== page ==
Veronica is the latest horror movie to appear on Netflix. This is said to be the “scariest horror film ever”, a film so terrifying that people can’t even finish the movie. So is this film really that intense? I could tell you now, but you would miss a whole series of thought-laden paragraphs, so I can’t do that to you. You’ll have to wait until the end (no prematurely scrolling down now, as I’m onto you).
Veronica is set in Madrid (circa 1991), and is based on real life events that took place in Spain at the same time. In the real world of 1992, a girl named Estefania Gutierrez Lazaro dabbled with the forces of an Ouija board, and died mysteriously six months later. While this film takes references from those events, it still does its own thing.
During a solar eclipse, 15-year old Veronica and two of her schoolmates skip the event, and instead try to open communication with “the other side”. Veronica hopes to make contact with her deceased father. What they end up summoning is definitely far more menacing than they could have anticipated.
Veronica takes place over three days, though the film opens in chaos. What leads to these dark events takes place through one long flashback. Even without a demonic influence, Veronica has a difficult and sympathetic life: Her father is dead, she acts as a surrogate mother to her three younger siblings while their real mother works all day (and night) shifts, and she is having to deal with puberty and all the changes that come with a girl entering adulthood. A demonic entity would have to take a number in this already full schedule, but of course, it forcefully pushes itself to the front of the line.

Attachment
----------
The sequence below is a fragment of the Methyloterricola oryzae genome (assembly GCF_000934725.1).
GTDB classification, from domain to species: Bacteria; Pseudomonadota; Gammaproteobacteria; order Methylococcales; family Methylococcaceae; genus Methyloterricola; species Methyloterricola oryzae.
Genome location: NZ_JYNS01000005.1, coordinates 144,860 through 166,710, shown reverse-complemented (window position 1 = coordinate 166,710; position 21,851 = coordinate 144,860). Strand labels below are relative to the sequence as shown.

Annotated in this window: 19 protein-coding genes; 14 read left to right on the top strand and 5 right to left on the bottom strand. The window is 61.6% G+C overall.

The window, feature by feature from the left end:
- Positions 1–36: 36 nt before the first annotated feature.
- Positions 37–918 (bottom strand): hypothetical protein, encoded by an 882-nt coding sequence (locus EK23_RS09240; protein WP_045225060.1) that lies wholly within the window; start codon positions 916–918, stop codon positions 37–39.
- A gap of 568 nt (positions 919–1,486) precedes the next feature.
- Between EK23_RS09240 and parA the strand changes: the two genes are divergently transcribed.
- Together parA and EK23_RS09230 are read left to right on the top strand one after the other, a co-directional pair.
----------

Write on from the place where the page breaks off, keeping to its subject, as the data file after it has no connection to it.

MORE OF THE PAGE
This Spanish film, directed by Paco Plaza, is a classic demonic possession story where all of the main protagonists are kids. There aren’t many long-term adult interactions in the film, save for the blind, chain-smoking nun, “Sister Death”, who can also see the shadows beyond the veil.
The performances of the kids in this film are excellent. Sandra Escacena, who plays the titular character (also known as Vero), presents a strong and isolated performance of trying to protect her siblings while fighting the demon that wants to harm them all. Even the little kids put up great performances. You will believe that these kids are scared of every messed up thing happening around them.
Horror films can be predictable at times, as many follow certain familiar and traditional beats. Some things I called well in advance, other elements just screamed “bad idea” from the initial planning, while other twists did catch me off guard. There are some great visual effects, unique camera angles, and some clever transitions during traveling scenes.
Is this the “scariest horror film ever”? Honestly, I’d have to say “No”. Its so-called championship title is likely the result of internet-laden hyperbole that websites are likely using to generate clicks. Either that, or people really need to expand their horror movie range. Veronica is, however, very creepy at times, and unsettling at others. The film is competent and put together very well, and there are a solid handful of “Oh, crap” spooky moments. It also helps that the film’s leads are sympathetic and likable, and other than a few unfortunate mistakes, no one does anything flat-out stupid, which is a relief.
For the sake of this review, there are plot points that I can’t discuss for “spoiler” reasons, and this film seems to have flown under the radar with little fanfare. Is Veronica worth a watch? I’d say “Yes”, but as a foreign film, the film does feature subtitles for the dialogue, so be prepared to do a little reading with your shock value.
For more foreign horror, check out Kaiser’s review of Train to Busan.